Just like the visible stars in any night sky, the number of IoT devices may soon be countless and with that, count on at least one vulnerability and probably more for each device. IoT is exacerbating concerns over mobile security threats, as well as exploits that lack a mobile component. IoT will play a role in more than one-fourth of all cyberattacks by 2020.
The sheer number of connected devices forming an attack surface globally and the degree to which these devices and our increasingly connected culture are so easily compromised will continue to compound the issue. A lot of research is going into methods for exploiting IoT. Organizations need to be equally aware of the threats and attack vectors in order to form plans for protection, detection and response.
IoT attack vectors
Enterprise data stores of intellectual property and customer data can seem far removed from a smart home’s intelligent fridge or thermostat. Yet black hat crackers absolutely can spoof that fridge, launch a man-in-the-middle attack, gain control of your employee’s smartphone and from there, potentially gain access into your organization.
The same kinds of IoT devices and hardware that provide efficiencies and conveniences in the home do likewise at the office. The path to your data treasures is greatly abridged when these gadgets are plugged directly into the office.
Attackers are including smart home and smart office IoT in botnets to attack the enterprise. Due to limited security for IoT, black hat crackers can readily use these devices in the same way they do zombie computers, building and maintaining significantly larger botnets and enabling their botnet armies and C&C servers with more power and an extended grasp to launch more efficient and effective attacks.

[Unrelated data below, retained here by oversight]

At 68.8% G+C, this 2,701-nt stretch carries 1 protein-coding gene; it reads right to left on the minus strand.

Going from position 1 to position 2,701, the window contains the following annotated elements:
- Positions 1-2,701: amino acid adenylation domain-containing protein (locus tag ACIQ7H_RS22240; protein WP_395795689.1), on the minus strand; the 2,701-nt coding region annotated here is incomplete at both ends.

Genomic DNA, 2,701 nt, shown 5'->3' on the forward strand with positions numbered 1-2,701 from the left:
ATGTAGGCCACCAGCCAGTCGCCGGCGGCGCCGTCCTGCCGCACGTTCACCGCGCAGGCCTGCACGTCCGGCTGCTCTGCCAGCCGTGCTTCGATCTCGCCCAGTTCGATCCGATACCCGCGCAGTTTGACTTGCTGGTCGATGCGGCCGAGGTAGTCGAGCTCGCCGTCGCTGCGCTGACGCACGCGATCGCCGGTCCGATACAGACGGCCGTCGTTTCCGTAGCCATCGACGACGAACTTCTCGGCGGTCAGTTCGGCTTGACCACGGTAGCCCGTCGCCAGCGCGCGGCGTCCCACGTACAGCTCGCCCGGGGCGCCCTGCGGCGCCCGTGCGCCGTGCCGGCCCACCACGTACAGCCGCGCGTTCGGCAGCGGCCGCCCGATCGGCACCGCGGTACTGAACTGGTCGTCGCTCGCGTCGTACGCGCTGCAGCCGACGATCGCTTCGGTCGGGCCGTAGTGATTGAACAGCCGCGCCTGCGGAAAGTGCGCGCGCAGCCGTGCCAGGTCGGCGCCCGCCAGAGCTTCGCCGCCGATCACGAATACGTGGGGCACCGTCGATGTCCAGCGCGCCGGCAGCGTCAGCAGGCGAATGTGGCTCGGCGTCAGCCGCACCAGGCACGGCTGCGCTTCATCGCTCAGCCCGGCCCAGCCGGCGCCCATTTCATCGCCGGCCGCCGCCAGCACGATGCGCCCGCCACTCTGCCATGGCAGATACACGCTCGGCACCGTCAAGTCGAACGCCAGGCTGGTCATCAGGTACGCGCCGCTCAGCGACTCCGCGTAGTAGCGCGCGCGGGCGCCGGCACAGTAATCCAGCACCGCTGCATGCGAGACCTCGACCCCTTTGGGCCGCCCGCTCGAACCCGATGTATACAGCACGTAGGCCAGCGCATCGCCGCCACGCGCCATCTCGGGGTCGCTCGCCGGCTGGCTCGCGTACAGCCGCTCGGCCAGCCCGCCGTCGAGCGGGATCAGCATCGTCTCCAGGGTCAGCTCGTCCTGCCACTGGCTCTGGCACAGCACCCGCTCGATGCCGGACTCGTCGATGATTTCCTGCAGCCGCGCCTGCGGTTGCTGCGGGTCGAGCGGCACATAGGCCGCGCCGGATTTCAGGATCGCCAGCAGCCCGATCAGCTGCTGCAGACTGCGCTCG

As with other DDoS attacks, these can be used to overwhelm cybersecurity while another much more damaging attack takes place. Furthermore, with their added size and strength, these IoT botnets (or botnets combining IoT gadgets and zombie computers) can send many times more Phishing emails, exploding the likelihood that someone will fall prey and infect the organization. There are many examples of how weaponized IoT devices that form botnets for DDoS attacks can do harm.
Black hats have demonstrated attacks where the successful manipulation of IoT can lead to hacks on gmail. With so many business personnel using gmail, this is another potential path into the enterprise for the hungry attacker.
Don’t forget the IIoT (Industrial Internet of Things) and SCADA devices that industry is increasingly connecting to the Internet. An internet connection is all attackers need to find and manipulate IIoT and SCADA devices and bring affected parties to their knees through the compounding repercussions of their acts.
Cybersecurity for IoT: Where to Begin
To secure IoT, begin now to select and design IoT assets, deployments, and infrastructure with centralized monitoring and management in mind. This way, you can start to secure IoT hardware from a central system rather than by doling out nonuniform security measures here and there a bit at a time. Read about increasing your secuirty posture for better IoT defense.
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